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Re: Re: Re: String Manupulation

by LeeC79 (Acolyte)
on Aug 27, 2003 at 17:47 UTC ( #287110=note: print w/replies, xml ) Need Help??


in reply to Re: Re: String Manupulation
in thread String Manupulation

Remember, I'm new. Be gentle. I'm simply trying to create a log file that will have the current date and timestamp as the filename. But I can't figure out what is wrong with my code. The only thing I can think of is that the filename I'm trying to use is to long.
#!/usr/local/bin/perl -w use strict; my $localtime = scalar localtime; my $tmp = ".txt"; my $logfile = $localtime.$tmp; $logfile =~ tr/ /-/; open( OUTFILE, ">$logfile" ); print OUTFILE "Hello"; close(OUTFILE);
And this is the error I get when trying to run:
print() on closed filehandle OUTFILE at log.pl line 12.
Any hints?

Replies are listed 'Best First'.
Re4: String Manupulation
by dragonchild (Archbishop) on Aug 27, 2003 at 17:50 UTC
    Worked fine on my system. I'm running 5.6.0 on AIX. Now, a suggestion:
    open(OUTFILE, ">$logfile") || die "Cannot open '$logfile' for writing: + $!\n";

    That will tell you why it cannot open the file. (That's what the $! variable does.) You should always check the return value of open and similar functions.

    ------
    We are the carpenters and bricklayers of the Information Age.

    The idea is a little like C++ templates, except not quite so brain-meltingly complicated. -- TheDamian, Exegesis 6

    Please remember that I'm crufty and crochety. All opinions are purely mine and all code is untested, unless otherwise specified.

Re: Re: Re: Re: String Manupulation
by davido (Cardinal) on Aug 27, 2003 at 19:00 UTC
    The example 'ought to work', but if it doesn't, the problem is related to your open statement failing.

    It is always imperative to check the return value of open, to ensure that it succeeded. One common way is as follows:

    open ( OUTFILE, ">$logfile" ) or die "Can't open $logifle.\n$!";

    The other issue here is that if it turns out that it's failing, the probable reason is that logfile already exists and is either locked or set to permissions that prevent your script from opening it for writing.

    This leads to a couple of additional issues:

    First, you should probably either be testing for file pre-existance with:

    if (-e $filename) { do something } else {do something else}

    or opening for append rather than replace, with:

    open ( OUTFILE, ">>$logfile" ) or die "Can't open $logfile:\n$!";

    The other issue is that if the file is locked, it might just be a matter of waiting a second or two for it to be released by whoever is writing to it. ...which leads to another issue. If someone else (or some other program) is possibly writing to the same logfile, you really should be checking lock status prior to trying to open, and locking it when you use it, and appending to it rather than overwriting it.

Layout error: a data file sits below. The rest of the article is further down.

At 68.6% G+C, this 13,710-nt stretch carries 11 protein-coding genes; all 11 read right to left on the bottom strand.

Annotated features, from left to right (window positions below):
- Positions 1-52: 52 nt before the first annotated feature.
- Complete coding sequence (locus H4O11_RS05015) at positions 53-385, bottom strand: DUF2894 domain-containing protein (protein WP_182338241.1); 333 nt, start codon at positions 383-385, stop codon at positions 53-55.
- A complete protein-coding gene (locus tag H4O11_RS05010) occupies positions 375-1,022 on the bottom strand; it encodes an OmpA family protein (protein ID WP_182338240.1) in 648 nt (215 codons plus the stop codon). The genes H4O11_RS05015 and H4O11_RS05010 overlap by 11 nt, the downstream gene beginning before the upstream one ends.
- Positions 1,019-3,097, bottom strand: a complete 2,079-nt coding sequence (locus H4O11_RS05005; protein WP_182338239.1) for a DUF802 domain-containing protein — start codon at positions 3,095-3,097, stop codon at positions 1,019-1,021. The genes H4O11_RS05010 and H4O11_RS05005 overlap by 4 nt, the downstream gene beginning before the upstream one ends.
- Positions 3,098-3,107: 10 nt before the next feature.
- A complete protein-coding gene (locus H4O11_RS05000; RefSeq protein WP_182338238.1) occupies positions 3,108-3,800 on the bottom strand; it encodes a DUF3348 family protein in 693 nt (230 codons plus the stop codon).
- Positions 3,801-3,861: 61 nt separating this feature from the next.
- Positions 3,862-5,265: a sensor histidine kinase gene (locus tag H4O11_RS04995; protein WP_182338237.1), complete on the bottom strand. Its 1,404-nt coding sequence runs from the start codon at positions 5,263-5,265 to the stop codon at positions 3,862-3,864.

Just a few suggestions and things to consider.

    Dave

    "If I had my life to do over again, I'd be a plumber." -- Albert Einstein

Re: Re: Re: Re: String Manupulation
by asarih (Hermit) on Aug 27, 2003 at 19:19 UTC
    My guess is that open failed. It's never a good idea to assume that open succeeds.
    open( OUTFILE, ">$logfile") or die "Can't write to $logfile\n";
    Do you get the same error?
Re: Re: Re: Re: String Manupulation
by codingchemist (Novice) on Aug 27, 2003 at 20:25 UTC
    it is probably a permissions problem. you don't have permission to create the logfile. to make sure this is the case try this:
    open (OUTFILE, ">$logfile" ) or die "can't open file: $!\n";

    that will tell you when you try to open the file for writing if you can even do that.
Re: Re: Re: Re: String Manupulation
by welchavw (Pilgrim) on Aug 27, 2003 at 20:31 UTC
    You are generating temporary files with invalid names and ignoring the function return code of open(). You should not use the following code, but use one of the temporary filename creation methods available in CPAN modules (perhaps IO::File->new_tmpfile(), but there is probably a better one).
    use strict; use warnings; my $localtime = scalar localtime; my $tmp = ".txt"; my $logfile = $localtime.$tmp; $logfile =~ tr/ /-/; open( OUTFILE, ">$logfile" ) or die "couldn't open $logfile\:$!\n"; print OUTFILE "Hello"; close(OUTFILE)
Re: Re: Re: Re: String Manupulation
by ritontor (Acolyte) on Aug 27, 2003 at 18:14 UTC
    Your code works fine, it's a file permissions issue, guaranteed.

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